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What would it be, if you could change one thing in the New Year?

This is a question I ask myself at the end or beginning of a year, before New Years, at birthdays too.

My friends’ responses to the question this year ranged from the personal to the political, and even global:

  • look in the mirror and say kind things about myself
  • change my hair color
  • sensitivity
  • have publishing luck
  • fewer attacks on women’s rights
  • get our troops out of Iraq and Afghanistan
  • wish the world would stop fracking their brains out
  • act on climate, that’s the big one

In the last year, I worked on the issue of fracking by writing a documentary of my trip to the heart of gasland in PA on a Citizen’s Tour. The story that came out of the trip is now published as Stream and Shale Coloring Storybook for children and families.

For my part, this year I would like to remember more of my dreams and act on them.

Dreaming can be deeply personal and individual or it can be idealistic and aimed at the whole world, but I mean dreaming in the literal sense of what goes on when I’m sleeping. By starting small, keeping a dream notebook by my bed, I’m hoping to bring my two worlds closer together. The waking world and the dreaming world seem so far apart. These are complicated to put together into one experience of who I am, what I’m hoping for, and what I’m capable of actually doing.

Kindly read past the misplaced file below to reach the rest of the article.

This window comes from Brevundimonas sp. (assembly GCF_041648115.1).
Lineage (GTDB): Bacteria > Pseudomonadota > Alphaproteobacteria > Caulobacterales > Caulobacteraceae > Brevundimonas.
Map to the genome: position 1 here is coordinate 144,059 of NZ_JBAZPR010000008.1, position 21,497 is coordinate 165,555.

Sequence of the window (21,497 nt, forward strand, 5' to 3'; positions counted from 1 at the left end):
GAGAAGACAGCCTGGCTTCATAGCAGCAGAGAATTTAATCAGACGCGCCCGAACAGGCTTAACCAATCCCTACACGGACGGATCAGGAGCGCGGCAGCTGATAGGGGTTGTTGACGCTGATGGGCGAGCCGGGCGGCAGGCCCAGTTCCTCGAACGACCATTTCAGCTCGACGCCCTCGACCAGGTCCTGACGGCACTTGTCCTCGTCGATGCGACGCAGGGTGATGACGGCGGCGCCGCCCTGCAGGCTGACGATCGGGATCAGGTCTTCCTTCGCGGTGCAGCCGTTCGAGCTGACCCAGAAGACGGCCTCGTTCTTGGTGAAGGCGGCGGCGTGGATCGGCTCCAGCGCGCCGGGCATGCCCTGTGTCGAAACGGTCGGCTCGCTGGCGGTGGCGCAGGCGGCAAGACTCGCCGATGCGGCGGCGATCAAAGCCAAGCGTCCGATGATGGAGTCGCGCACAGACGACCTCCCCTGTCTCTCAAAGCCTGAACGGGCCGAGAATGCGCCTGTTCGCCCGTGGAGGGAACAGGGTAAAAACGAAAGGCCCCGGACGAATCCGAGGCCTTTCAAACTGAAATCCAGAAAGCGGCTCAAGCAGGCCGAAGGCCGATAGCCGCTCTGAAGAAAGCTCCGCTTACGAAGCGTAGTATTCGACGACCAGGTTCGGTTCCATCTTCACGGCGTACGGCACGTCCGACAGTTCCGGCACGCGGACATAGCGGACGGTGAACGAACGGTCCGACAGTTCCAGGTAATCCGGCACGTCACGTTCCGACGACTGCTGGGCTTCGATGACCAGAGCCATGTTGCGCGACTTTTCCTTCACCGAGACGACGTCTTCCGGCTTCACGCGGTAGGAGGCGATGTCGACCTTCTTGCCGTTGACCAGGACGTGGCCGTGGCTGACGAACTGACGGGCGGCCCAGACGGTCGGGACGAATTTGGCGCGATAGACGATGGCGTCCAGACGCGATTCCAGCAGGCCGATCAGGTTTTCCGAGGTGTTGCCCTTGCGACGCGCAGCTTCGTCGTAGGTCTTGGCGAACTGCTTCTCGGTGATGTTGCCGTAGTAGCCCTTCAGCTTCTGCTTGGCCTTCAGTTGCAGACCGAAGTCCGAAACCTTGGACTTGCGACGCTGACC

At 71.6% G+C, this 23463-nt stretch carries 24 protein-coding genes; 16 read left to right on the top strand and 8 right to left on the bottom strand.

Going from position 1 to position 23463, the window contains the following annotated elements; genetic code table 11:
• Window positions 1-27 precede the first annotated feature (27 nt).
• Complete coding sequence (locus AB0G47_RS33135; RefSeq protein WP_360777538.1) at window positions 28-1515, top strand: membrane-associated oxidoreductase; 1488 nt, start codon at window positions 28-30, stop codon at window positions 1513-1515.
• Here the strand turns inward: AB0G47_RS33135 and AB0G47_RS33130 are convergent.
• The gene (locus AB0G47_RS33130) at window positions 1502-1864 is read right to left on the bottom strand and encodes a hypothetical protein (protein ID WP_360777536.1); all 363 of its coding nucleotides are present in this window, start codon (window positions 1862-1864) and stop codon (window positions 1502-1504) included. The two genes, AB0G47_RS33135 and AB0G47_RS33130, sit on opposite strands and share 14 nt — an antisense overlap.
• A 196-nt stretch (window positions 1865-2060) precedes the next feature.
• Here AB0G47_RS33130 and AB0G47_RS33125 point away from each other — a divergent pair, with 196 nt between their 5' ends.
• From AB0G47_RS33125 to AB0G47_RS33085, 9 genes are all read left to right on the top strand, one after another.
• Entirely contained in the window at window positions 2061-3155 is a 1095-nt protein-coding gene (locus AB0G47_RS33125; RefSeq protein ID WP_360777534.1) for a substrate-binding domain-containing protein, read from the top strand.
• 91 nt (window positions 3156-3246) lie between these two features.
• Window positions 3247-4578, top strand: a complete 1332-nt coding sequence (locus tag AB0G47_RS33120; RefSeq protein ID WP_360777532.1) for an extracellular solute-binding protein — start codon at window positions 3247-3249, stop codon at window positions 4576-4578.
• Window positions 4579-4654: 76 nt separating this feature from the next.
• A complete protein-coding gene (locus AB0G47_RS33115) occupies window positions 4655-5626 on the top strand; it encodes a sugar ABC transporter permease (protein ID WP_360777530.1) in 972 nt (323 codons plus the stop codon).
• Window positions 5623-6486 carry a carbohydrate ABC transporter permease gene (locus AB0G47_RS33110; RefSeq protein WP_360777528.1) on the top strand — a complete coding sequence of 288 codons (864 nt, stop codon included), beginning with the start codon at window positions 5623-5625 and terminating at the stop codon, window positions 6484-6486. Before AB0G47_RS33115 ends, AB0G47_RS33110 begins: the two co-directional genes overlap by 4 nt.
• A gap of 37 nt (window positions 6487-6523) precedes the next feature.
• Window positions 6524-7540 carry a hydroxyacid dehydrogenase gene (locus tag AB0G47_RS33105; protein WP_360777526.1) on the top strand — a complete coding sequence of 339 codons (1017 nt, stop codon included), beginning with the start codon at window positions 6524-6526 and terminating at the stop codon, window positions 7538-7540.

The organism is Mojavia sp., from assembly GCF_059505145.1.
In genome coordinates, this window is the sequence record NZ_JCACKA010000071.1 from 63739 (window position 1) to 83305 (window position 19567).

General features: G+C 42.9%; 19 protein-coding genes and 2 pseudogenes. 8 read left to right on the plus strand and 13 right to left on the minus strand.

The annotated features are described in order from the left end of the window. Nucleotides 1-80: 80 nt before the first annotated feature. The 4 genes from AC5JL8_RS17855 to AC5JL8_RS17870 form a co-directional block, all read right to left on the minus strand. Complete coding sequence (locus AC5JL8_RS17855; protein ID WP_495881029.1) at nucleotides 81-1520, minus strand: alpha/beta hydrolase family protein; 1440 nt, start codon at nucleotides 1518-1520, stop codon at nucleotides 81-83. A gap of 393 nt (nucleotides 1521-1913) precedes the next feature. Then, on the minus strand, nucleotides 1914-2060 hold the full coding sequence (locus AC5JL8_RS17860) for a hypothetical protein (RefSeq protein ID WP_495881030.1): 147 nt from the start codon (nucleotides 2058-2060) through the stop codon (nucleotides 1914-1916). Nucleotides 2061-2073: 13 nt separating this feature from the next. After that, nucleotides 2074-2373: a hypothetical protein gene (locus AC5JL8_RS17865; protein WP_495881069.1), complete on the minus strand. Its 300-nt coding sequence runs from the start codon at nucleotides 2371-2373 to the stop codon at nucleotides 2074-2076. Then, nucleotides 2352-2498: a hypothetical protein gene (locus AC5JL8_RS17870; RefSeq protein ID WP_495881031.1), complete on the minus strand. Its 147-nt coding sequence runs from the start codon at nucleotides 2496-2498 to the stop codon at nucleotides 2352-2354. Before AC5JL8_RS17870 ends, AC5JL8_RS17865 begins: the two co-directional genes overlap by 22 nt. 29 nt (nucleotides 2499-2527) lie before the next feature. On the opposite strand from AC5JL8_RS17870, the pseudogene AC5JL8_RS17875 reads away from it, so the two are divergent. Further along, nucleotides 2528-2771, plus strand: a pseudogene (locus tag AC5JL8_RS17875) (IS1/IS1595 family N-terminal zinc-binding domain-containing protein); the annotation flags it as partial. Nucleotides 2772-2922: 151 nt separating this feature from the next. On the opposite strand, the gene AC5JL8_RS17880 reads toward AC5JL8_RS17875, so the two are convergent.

Dreams have always fascinated me from as long as I can remember. Even in childhood I often woke up remembering vivid dreams. But strangely I came no closer to understanding my own dreams when I read about dream interpretation, the likes of dream dictionaries, Freud, and Jung.

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The Doctor’s Dreams, my newest book is two novellas about two kinds of dreams, the ones that we have while sleeping, and the ones we hold onto while awake. Coming out early in 2014, this new book is my first try at writing novellas. The first story, The Doctor’s Dreams, follows an exploration of a secret dream book that was left behind by a doctor who went mising on New Year’s Eve in New York City. And the second, After The Layoff, shows the changes a scientist goes through after being laid off from her job, a time when reconstructing a new life seems like a dream, or nightmare. I’m working on ideas for the book cover as the manuscript goes through final edits, and came across this design of bats which I like, as a glimpse of the strangeness of the dream life.

What do dreams mean to you?

Best wishes for a Happy New Year, and may your good dreams come true.